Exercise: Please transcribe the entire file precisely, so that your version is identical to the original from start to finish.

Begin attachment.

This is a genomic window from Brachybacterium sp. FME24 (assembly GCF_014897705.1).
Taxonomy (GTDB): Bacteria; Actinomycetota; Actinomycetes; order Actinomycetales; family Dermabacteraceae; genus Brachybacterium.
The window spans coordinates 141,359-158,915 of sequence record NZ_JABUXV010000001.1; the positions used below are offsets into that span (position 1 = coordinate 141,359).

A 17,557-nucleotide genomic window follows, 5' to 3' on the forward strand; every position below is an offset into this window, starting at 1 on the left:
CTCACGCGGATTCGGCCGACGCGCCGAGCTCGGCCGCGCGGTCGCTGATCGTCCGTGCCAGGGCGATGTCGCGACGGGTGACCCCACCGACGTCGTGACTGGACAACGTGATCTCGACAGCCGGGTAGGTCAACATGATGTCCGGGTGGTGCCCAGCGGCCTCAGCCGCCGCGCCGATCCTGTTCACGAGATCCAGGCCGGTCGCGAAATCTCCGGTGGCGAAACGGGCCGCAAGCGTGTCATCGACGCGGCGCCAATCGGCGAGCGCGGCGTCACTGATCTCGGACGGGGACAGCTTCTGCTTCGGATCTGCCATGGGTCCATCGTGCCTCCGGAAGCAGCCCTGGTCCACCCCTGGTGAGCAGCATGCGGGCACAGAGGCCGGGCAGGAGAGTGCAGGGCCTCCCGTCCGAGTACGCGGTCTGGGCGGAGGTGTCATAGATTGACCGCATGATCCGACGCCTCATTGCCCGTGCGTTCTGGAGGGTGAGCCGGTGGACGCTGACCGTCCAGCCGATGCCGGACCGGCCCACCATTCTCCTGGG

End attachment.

This is a genomic window from Brachybacterium sp. FME24 (assembly GCF_014897705.1).
Taxonomy (GTDB): Bacteria; Actinomycetota; Actinomycetes; order Actinomycetales; family Dermabacteraceae; genus Brachybacterium.
The window spans coordinates 141,359-158,915 of sequence record NZ_JABUXV010000001.1; the positions used below are offsets into that span (position 1 = coordinate 141,359).

A 17,557-nucleotide genomic window follows, 5' to 3' on the forward strand; every position below is an offset into this window, starting at 1 on the left:
CTCACGCGGATTCGGCCGACGCGCCGAGCTCGGCCGCGCGGTCGCTGATCGTCCGTGCCAGGGCGATGTCGCGACGGGTGACCCCACCGACGTCGTGACTGGACAACGTGATCTCGACAGCCGGGTAGGTCAACATGATGTCCGGGTGGTGCCCAGCGGCCTCAGCCGCCGCGCCGATCCTGTTCACGAGATCCAGGCCGGTCGCGAAATCTCCGGTGGCGAAACGGGCCGCAAGCGTGTCATCGACGCGGCGCCAATCGGCGAGCGCGGCGTCACTGATCTCGGACGGGGACAGCTTCTGCTTCGGATCTGCCATGGGTCCATCGTGCCTCCGGAAGCAGCCCTGGTCCACCCCTGGTGAGCAGCATGCGGGCACAGAGGCCGGGCAGGAGAGTGCAGGGCCTCCCGTCCGAGTACGCGGTCTGGGCGGAGGTGTCATAGATTGACCGCATGATCCGACGCCTCATTGCCCGTGCGTTCTGGAGGGTGAGCCGGTGGACGCTGACCGTCCAGCCGATGCCGGACCGGCCCACCATTCTCCTGGG